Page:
ASSESSING THE ODDS OF A SUPER-LUXE CONDO CORRECTION
The story of residential real estate today is the unprecedented surge of foreign buyers throwing millions upon millions upon millions of dollars on stratospherically expensive condos and homes in American cities like New York, Miami and LA. The trend is potent enough to have prompted local backlash (against towers that will sit largely vacant given their condos' status as invesments) and legislative caps. But there have been recent signs—and stats—pointing to a natural easing of the foreign buying spree.
Because of its top dog status as the American financial capital and overall global stature, Manhattan has been at the epicenter of the super-luxe boom. Here's a quick review of some recent benchmarks:
$100.5M: The final sale price of the nearly 11K penthouse at Extell's One57.
$150M: Reported list price of the 21.5K triplex penthouse at Chetrit Group's Sony Buidilng (550 Madison Ave), which would trail the $130M asking benchmark at Harry Macklowe's nearby 432 Park Ave, though the ultimate trophies at One57 and 432 Park beat the former Sony HQ when it comes to price PSF supremacy.
3.2K: Number of LA homes priced above $2M at the end of 2014, a 17% jump from the previous year. The supply of homes priced above $5M saw a 27% leap to 546. And in Miami and environs, where the foreign investment wave may be even stronger than New York's, a staggering 30,000 condos are now under review or construction. To put that in context, 22,200 condos went up in Miami between 2003 and 2011.
And now the bad news. The number of $2M-plus sales in the New York metro area rose 10% in 2014 versus 27% in 2013. Meanwhile, recent reports of 6,500 new condos flooding the NYC market this year triggered widespread talk of a glut and attendant correction. Residential brokerage Halstead did offer a corrective to that stark assessment, saying that 3,000 of those 6,500 units were already under contract.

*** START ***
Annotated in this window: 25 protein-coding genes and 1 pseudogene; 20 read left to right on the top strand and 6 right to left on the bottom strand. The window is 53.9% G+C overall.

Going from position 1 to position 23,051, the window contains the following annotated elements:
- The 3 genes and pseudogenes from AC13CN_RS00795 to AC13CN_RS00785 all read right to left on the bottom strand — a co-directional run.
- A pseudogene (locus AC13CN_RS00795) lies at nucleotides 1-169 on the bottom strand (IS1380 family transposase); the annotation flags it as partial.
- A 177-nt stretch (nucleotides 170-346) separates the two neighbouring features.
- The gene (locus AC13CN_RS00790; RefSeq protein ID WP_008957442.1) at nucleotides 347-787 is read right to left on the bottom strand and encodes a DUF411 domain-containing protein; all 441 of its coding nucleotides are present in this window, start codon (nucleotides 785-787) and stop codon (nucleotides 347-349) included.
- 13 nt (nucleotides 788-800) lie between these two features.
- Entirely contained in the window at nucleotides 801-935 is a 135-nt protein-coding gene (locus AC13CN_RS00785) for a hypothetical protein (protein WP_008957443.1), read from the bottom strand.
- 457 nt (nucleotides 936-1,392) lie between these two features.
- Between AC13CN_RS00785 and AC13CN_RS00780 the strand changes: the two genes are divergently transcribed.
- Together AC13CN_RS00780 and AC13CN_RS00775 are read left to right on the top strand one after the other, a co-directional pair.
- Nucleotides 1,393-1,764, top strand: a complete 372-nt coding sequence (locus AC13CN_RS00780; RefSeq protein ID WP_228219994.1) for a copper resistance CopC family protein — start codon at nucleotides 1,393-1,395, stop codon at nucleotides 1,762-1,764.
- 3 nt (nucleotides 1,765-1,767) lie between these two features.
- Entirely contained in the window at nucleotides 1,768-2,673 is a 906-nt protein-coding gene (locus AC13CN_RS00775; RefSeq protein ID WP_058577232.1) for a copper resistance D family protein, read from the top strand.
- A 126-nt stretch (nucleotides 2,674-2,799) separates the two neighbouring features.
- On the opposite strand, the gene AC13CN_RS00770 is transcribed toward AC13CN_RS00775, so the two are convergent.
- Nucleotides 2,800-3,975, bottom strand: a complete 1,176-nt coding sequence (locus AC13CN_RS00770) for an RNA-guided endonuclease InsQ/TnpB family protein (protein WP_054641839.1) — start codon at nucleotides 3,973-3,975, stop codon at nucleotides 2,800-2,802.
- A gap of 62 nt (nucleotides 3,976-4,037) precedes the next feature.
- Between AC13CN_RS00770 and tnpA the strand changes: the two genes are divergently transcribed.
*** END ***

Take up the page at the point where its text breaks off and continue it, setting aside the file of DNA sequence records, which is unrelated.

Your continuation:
The jury may be out on whether there's currently a condo oversupply. But any correction will likely come further down the road, especially given the collapse in oil prices that's led to barrels of crude going for up to 60% less than they did in June. There have already been whispers about billionaire Russians walking away from blockbuster NYC condo deals (although the ruble's fall and Russia's political instability may burnish New York's appeal as a safe haven). The wealthy South Americans driving the Miami boom could also be hit by oil's downturn.
Oil and currency crises centered overseas both speak to the fact that America's economic stability relative to the Euro Zone and South America should prevent a dramatic plunge in the super-luxe condo sector. But political domestic headwinds (see: Bill de Blasio and the fight against the 421a tax abatement) and growing likelihood of a glut should continue to chip away at the blitzkrieg pace of multimillion-dollar sales.